During normal operation, Node3 108 is powered, however at Node1 104 the voltage is lower than the power supply, i.e. not enough voltage to conduct current between the anode and the grounded cathode. Thus, the SCR 102 is turned off. In order for SCR 102 to turn on there must be at least 0.7 volts between Node1 and G2 of the SCR 102. Because the input voltage, i.e. at Node1 104 is below the power supply, i.e. Node3 108, thus SCR 102 cannot trigger during normal operation. During ESD, the power supply at Node3 108 is essentially at 0 volts, however, the voltage at Node1 104 is high, i.e. at least 0.7 volts or higher, then there will be voltage over G2 anode junction, causing the SCR 102 to turn on or trigger. The ESD current will run through the SCR 102 from Node1 104 to Node2 106.

In a case scenario the input voltage at Node1 104 may become higher than the power supply, Node3 108 during normal operation. For example voltage at Node3 108 is 1.8 volts and voltage at Node1 102 is 2 volts or higher which can trigger the SCR 102 to turn on during normal operation. Normally the voltage at the input or output node 104 is limited below the power supply, but voltage overshoot (noise, spikes) can introduce these overvoltages. Thus, in this situation, SCR 102 is triggered not due to the ESD, but due to high voltage at the input pad, Node1 104. This is the false triggering of the SCR 102 which is not a desired application during normal operation. Thus, the NVB 110 will lower the voltage occurring between the anode and G2 by dividing the voltage in series. So, for example, the 0.7 volts at Node1, will be divided into 0.3 volts over the G2 anode junction and 0.3 volts over the NVB 110, thus limiting the voltage over the G2 anode junction. Therefore, NVB 110 prevents G2 from the triggering of the SCR 102 during normal operation, thus preventing that the voltage overshoot noise will trigger the SCR.

Although attempts have been made in the past to reduce the false triggering of the SCR by different circuit techniques, there still exist a danger for unwanted triggering of the device during normal supply line powered operation.

BRIEF DESCRIPTION OF THE DRAWINGS

FIG. 1 depicts an illustration of a block diagram of a prior art implementation of an ESD protection circuit.

FIG. 2 depicts an illustration of a block diagram of an ESD protection circuit having a Noise Current Buffer in accordance with one embodiment of the present invention.

FIG. 3 depicts an illustration of a block diagram of the ESD protection circuit of FIG. 2 with a combination of a Noise Current Buffer and a Noise Voltage buffer in accordance with another embodiment of the present invention.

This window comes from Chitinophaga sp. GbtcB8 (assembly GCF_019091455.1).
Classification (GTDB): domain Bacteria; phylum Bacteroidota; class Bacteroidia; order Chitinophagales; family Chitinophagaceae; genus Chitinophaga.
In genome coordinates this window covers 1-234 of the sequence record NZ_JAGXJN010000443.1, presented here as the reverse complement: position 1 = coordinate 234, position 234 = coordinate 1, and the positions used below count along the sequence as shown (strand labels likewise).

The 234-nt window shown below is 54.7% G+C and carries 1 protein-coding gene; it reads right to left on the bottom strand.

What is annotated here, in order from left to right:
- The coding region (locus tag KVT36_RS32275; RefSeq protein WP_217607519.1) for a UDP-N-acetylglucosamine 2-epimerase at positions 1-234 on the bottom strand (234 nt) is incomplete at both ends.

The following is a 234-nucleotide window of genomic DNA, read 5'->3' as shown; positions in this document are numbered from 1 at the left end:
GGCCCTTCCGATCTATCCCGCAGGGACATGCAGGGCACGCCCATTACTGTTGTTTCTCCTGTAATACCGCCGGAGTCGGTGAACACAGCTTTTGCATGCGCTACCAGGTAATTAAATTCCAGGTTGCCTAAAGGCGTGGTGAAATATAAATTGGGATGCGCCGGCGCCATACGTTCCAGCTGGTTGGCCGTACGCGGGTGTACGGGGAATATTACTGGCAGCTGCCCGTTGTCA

FIG. 4A depicts an illustration of a block diagram of FIG. 2 with a combination of Noise Current Buffer and Leakage Buffer in accordance with even further embodiment of the present invention.

FIG. 4B depicts an illustration of a block diagram of FIG. 2 with a combination of Noise Current Buffer and Leakage Buffer in accordance with an alternate embodiment of the present invention.

FIG. 4C depicts an illustration of an exemplary implementation of the Noise current Buffer and Leakage Buffer of FIG. 4A in accordance with a preferred embodiment of the present invention.

FIG. 4D depicts an illustration of an another exemplary implementation of the Noise current Buffer and Leakage Buffer of FIG. 4A in accordance with a preferred embodiment of the present invention.

FIG. 5A depicts an illustration of a block diagram of FIG. 2 with a combination of Noise Current Buffer, and Noise Current Margin Increaser in accordance with an alternate embodiment of the present invention.

FIG. 5B depicts an illustration of an exemplary implementation of the Noise Current Buffer, and Noise Current Margin Increaser of FIG. 5A and the Leakage Buffer in accordance with a preferred embodiment of the present invention.

SUMMARY OF THE INVENTION

In one embodiment of the present invention, there is provided an electrostatic discharge (ESD) protection circuit in a semiconductor integrated circuit (IC) having protected circuitry. The ESD protection circuit comprise a first voltage source of a protected circuit node of the IC, a silicon control rectifier (SCR) having an anode adapted for coupling to the first voltage source, and a cathode adapted for coupling to a second voltage source. The circuit further comprises at least one noise current buffer (NCB) coupled between at least one of a first trigger tap of the SCR and the first voltage source, wherein the at least one of the first trigger tap of the SCR is coupled to a third voltage source.

DETAILED DESCRIPTION OF THE INVENTION

The present invention is modeled to prevent that the SCR will trigger due to uncontrolled current in the input of the ESD clamp during normal operation. Excessive current can cause latch-up if it is injected in the ESD clamp. When enough current flows into the anode-G2 junction of the SCR 102, the SCR 102 will trigger or turn on which is not ideal for the normal operation. This problem of false triggering of the SCR 102 during normal operation is solved by adding a Noise Current Buffer (NCB) 202 to the ESD protection circuit 200 as shown in FIG. 2. Note that the NCB 202 is placed in parallel with the trigger node of the ESD protection between the Anode-G2 junction of the SCR 102. So, the current is now divided into two parallel paths.